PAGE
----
We typically think of Walmart as a retail giant, so I was surprised to learn in today's WSJ that for the last several years more than 50% of Walmart sales have come from its grocery business.
The article "Wal-Mart Sets Prices Sizzling For Choice Beef" discussed how
"The massive buying power of Wal-Mart is driving the wholesale price of choice beef to a nearly eight-year high as the retailer stocks its refrigerator cases for the first time with higher-quality cuts."
Because Wal-Mart is purchasing domestic beef, "The interest by Wal-Mart in higher quality meat is being welcomed by the cattlemen who raise choice animals. They haven't always been rewarded for the higher feed costs and better animal genetics it takes to produce choice beef."
And how are Wal-Mart's purchases of choice beef benefiting American cattle producers' bottom lines?
"The shift by Wal-Mart has translated into a noticeable jump in profits for ranches such as Mushrush Ranches, in Strong City, Kan. Ninety percent of the cattle it produces achieve the grade of choice."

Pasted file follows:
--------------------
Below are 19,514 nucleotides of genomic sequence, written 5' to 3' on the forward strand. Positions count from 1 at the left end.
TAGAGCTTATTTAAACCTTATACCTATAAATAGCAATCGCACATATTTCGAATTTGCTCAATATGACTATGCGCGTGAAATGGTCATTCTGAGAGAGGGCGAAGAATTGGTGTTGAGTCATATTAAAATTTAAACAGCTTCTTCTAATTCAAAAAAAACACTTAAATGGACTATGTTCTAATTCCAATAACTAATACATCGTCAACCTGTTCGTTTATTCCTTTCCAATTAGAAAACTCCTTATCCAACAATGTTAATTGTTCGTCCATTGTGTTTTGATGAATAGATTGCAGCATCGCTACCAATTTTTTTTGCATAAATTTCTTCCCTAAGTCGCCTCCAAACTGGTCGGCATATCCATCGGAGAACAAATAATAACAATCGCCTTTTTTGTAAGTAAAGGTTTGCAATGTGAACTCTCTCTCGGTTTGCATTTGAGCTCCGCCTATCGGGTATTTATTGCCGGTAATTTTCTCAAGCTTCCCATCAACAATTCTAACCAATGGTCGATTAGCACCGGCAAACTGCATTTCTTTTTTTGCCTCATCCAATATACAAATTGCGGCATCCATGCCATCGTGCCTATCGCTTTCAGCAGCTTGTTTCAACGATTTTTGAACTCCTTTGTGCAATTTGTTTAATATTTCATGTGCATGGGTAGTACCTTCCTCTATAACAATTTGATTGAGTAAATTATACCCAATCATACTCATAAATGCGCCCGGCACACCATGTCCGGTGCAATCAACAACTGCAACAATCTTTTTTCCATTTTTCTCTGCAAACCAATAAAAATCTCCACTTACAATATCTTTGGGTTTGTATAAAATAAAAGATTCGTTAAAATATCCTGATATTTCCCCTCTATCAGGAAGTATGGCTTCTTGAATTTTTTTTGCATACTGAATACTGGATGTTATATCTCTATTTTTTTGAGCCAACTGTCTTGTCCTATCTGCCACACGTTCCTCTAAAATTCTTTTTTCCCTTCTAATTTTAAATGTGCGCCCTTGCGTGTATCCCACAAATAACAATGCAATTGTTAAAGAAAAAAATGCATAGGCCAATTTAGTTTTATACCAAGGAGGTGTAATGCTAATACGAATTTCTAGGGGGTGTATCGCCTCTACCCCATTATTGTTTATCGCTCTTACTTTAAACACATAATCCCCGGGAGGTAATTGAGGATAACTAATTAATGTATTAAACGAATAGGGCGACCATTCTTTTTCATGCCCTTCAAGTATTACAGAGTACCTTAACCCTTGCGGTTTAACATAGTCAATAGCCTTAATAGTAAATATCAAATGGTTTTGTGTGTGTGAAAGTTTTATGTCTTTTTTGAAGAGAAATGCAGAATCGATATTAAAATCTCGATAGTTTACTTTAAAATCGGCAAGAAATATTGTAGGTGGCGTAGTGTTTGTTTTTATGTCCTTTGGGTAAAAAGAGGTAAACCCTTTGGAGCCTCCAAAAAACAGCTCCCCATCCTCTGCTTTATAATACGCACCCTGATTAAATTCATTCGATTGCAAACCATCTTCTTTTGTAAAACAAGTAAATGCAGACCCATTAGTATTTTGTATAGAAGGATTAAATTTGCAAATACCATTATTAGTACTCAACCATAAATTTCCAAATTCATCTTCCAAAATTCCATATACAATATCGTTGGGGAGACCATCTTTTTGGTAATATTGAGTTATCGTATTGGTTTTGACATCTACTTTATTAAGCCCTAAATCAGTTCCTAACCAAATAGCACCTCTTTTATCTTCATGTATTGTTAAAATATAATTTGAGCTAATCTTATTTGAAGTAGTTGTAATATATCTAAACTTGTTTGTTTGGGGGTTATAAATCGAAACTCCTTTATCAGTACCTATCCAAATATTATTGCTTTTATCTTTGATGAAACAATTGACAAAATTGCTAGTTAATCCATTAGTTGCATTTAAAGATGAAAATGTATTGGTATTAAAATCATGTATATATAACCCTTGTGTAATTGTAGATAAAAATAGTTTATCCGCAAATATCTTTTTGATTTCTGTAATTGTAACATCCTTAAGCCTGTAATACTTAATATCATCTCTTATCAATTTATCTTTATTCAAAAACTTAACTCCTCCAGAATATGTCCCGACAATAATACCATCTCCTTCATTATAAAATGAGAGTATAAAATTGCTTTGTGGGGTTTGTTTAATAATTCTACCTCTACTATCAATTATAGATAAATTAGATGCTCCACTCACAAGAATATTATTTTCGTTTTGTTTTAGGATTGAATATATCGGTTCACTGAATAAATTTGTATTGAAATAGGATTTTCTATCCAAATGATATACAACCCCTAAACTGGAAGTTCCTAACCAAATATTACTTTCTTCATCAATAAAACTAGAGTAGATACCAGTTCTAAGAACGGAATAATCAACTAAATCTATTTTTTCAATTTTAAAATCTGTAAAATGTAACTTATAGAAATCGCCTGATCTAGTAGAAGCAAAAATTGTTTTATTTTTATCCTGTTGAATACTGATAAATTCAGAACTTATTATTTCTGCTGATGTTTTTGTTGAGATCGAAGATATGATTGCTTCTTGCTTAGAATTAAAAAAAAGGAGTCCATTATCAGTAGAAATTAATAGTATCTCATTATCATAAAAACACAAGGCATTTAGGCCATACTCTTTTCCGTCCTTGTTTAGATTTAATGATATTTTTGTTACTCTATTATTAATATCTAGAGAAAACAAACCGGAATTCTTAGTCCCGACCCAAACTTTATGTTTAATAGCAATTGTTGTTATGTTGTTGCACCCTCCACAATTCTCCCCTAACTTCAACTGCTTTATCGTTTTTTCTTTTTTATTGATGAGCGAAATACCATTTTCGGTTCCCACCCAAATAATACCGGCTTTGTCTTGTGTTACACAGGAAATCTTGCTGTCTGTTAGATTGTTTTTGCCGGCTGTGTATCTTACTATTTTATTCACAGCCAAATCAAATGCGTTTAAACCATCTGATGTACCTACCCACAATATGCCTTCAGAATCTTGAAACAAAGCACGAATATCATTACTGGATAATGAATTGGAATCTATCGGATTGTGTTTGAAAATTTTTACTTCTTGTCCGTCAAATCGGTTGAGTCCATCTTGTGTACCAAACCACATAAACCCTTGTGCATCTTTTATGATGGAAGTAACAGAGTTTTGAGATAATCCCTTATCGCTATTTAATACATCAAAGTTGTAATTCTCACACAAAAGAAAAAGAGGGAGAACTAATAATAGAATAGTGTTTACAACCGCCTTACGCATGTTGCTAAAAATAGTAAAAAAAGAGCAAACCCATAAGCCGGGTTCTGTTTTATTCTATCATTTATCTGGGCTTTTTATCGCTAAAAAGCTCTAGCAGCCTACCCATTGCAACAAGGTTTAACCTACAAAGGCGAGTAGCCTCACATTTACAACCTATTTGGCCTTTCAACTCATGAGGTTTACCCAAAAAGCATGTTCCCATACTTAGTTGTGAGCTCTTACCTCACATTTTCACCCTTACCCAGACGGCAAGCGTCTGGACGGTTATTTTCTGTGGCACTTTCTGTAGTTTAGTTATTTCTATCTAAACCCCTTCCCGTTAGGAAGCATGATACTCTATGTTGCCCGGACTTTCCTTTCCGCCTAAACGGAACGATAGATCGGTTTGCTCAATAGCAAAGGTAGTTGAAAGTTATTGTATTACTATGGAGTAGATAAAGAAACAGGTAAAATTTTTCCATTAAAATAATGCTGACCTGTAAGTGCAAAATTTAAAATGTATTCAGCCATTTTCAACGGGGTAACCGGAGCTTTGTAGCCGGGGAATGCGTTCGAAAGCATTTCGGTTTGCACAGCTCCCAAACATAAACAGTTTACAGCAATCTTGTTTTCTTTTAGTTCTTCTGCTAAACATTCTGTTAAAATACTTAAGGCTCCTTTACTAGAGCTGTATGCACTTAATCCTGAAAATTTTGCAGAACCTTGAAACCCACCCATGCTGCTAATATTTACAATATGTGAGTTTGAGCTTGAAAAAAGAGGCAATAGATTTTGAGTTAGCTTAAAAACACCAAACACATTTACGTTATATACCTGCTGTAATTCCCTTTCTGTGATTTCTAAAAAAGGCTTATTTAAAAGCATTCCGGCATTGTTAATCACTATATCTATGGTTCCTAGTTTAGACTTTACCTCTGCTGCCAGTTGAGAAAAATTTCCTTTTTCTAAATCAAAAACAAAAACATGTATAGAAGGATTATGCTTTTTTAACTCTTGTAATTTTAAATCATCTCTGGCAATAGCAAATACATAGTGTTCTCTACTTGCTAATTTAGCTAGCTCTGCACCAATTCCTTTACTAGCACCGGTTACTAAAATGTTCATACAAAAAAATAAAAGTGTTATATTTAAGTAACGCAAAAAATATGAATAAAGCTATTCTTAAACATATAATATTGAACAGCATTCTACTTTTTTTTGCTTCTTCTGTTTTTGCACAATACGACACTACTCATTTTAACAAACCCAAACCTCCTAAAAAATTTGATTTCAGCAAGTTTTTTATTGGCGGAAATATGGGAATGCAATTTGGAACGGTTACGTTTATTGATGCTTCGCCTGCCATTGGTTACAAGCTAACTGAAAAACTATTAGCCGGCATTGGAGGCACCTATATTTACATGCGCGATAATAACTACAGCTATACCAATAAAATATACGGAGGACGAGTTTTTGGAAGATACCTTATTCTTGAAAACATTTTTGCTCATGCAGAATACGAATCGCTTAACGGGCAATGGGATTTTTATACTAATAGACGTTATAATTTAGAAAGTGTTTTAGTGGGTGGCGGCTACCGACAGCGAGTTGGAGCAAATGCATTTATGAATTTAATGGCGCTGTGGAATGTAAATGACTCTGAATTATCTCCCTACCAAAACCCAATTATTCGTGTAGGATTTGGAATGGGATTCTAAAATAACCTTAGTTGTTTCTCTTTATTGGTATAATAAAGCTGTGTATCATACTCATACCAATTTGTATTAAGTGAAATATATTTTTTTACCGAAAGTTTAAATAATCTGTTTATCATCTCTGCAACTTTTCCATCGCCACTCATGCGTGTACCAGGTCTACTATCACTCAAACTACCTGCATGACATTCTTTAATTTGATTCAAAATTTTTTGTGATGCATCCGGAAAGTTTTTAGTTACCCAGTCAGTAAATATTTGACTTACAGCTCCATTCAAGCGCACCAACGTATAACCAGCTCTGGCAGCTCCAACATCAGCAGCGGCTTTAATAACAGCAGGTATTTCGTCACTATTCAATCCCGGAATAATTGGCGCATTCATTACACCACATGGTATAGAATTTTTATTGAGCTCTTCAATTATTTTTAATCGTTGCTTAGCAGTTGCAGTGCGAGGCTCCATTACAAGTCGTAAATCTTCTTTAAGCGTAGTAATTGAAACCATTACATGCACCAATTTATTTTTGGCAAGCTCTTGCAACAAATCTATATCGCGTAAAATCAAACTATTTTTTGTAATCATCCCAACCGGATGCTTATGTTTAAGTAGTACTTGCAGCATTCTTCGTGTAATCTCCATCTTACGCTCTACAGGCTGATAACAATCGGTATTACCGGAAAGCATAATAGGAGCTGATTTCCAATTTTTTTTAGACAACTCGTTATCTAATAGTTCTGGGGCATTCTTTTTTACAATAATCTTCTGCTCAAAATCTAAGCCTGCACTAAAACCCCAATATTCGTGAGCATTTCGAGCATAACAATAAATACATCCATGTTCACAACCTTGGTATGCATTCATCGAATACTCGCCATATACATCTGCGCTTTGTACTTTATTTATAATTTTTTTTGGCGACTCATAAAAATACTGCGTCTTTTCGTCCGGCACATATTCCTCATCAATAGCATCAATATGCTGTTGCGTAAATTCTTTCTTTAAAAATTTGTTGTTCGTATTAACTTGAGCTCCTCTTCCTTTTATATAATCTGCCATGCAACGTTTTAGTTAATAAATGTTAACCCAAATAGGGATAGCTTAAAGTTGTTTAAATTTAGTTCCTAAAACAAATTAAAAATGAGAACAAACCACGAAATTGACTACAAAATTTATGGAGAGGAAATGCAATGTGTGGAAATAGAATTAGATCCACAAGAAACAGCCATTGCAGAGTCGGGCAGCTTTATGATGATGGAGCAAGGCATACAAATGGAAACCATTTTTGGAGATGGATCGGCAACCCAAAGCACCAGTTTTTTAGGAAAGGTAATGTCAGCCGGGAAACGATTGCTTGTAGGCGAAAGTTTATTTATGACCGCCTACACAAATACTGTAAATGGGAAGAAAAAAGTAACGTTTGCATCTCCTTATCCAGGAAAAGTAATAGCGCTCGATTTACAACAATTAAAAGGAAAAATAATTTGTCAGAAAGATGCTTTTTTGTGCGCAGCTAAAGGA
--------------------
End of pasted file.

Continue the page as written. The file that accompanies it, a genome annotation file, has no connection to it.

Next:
We also frequently think of Wal-Mart purchasing most its retail inventory from China and Mexico, but that's likely changing as the company has increasingly shifted towards selling food, and now sells more groceries than electronics products, clothing and toys. It's probably the case that the shift towards groceries means that Wal-Mart now buys more of its products (e.g. milk, eggs, meat, cheese, vegetables, fruits, etc.) from American producers today than in the past when electronics, clothing, footwear, toys, etc. were the majority of its sales. If that's the case, there are probably thousands of American farmers like the Kansas cattle producers who have higher profits today because of Wal-Mart's shift to being America's largest grocer.